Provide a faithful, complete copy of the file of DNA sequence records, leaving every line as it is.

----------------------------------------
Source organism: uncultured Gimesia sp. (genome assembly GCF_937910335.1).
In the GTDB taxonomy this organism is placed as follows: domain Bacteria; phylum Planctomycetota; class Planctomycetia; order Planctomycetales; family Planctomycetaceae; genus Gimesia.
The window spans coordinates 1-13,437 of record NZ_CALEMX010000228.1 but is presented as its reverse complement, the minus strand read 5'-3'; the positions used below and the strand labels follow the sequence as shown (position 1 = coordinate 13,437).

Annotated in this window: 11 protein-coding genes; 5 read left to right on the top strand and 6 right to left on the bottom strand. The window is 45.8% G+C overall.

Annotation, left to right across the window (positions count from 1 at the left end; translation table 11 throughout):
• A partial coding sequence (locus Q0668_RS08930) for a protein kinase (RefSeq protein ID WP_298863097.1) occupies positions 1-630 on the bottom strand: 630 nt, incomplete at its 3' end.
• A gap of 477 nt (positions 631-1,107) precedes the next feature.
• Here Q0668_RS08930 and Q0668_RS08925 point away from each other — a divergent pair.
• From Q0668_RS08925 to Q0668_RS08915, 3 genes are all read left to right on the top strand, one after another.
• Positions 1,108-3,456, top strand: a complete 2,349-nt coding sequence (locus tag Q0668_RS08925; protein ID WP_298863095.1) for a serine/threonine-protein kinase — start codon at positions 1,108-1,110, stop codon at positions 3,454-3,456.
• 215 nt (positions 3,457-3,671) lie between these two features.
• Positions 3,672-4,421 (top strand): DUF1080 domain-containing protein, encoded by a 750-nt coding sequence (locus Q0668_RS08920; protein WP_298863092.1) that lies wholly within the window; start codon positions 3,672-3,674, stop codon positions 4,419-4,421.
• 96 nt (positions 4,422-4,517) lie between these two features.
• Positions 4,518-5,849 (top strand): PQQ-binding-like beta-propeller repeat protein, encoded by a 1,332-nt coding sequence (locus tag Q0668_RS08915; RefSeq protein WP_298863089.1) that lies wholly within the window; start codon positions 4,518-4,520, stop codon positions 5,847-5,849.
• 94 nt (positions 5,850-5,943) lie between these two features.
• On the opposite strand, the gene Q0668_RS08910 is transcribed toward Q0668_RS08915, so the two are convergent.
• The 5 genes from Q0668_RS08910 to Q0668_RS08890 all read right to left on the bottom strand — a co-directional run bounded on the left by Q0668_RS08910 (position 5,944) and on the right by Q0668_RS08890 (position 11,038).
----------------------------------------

Source organism: uncultured Gimesia sp. (genome assembly GCF_937910335.1).
In the GTDB taxonomy this organism is placed as follows: domain Bacteria; phylum Planctomycetota; class Planctomycetia; order Planctomycetales; family Planctomycetaceae; genus Gimesia.
The window spans coordinates 1-13,437 of record NZ_CALEMX010000228.1 but is presented as its reverse complement, the minus strand read 5'-3'; the positions used below and the strand labels follow the sequence as shown (position 1 = coordinate 13,437).

Annotated in this window: 11 protein-coding genes; 5 read left to right on the top strand and 6 right to left on the bottom strand. The window is 45.8% G+C overall.

Annotation, left to right across the window (positions count from 1 at the left end; translation table 11 throughout):
• A partial coding sequence (locus Q0668_RS08930) for a protein kinase (RefSeq protein ID WP_298863097.1) occupies positions 1-630 on the bottom strand: 630 nt, incomplete at its 3' end.
• A gap of 477 nt (positions 631-1,107) precedes the next feature.
• Here Q0668_RS08930 and Q0668_RS08925 point away from each other — a divergent pair.
• From Q0668_RS08925 to Q0668_RS08915, 3 genes are all read left to right on the top strand, one after another.
• Positions 1,108-3,456, top strand: a complete 2,349-nt coding sequence (locus tag Q0668_RS08925; protein ID WP_298863095.1) for a serine/threonine-protein kinase — start codon at positions 1,108-1,110, stop codon at positions 3,454-3,456.
• 215 nt (positions 3,457-3,671) lie between these two features.
• Positions 3,672-4,421 (top strand): DUF1080 domain-containing protein, encoded by a 750-nt coding sequence (locus Q0668_RS08920; protein WP_298863092.1) that lies wholly within the window; start codon positions 3,672-3,674, stop codon positions 4,419-4,421.
• 96 nt (positions 4,422-4,517) lie between these two features.
• Positions 4,518-5,849 (top strand): PQQ-binding-like beta-propeller repeat protein, encoded by a 1,332-nt coding sequence (locus tag Q0668_RS08915; RefSeq protein WP_298863089.1) that lies wholly within the window; start codon positions 4,518-4,520, stop codon positions 5,847-5,849.
• 94 nt (positions 5,850-5,943) lie between these two features.
• On the opposite strand, the gene Q0668_RS08910 is transcribed toward Q0668_RS08915, so the two are convergent.
• The 5 genes from Q0668_RS08910 to Q0668_RS08890 all read right to left on the bottom strand — a co-directional run bounded on the left by Q0668_RS08910 (position 5,944) and on the right by Q0668_RS08890 (position 11,038).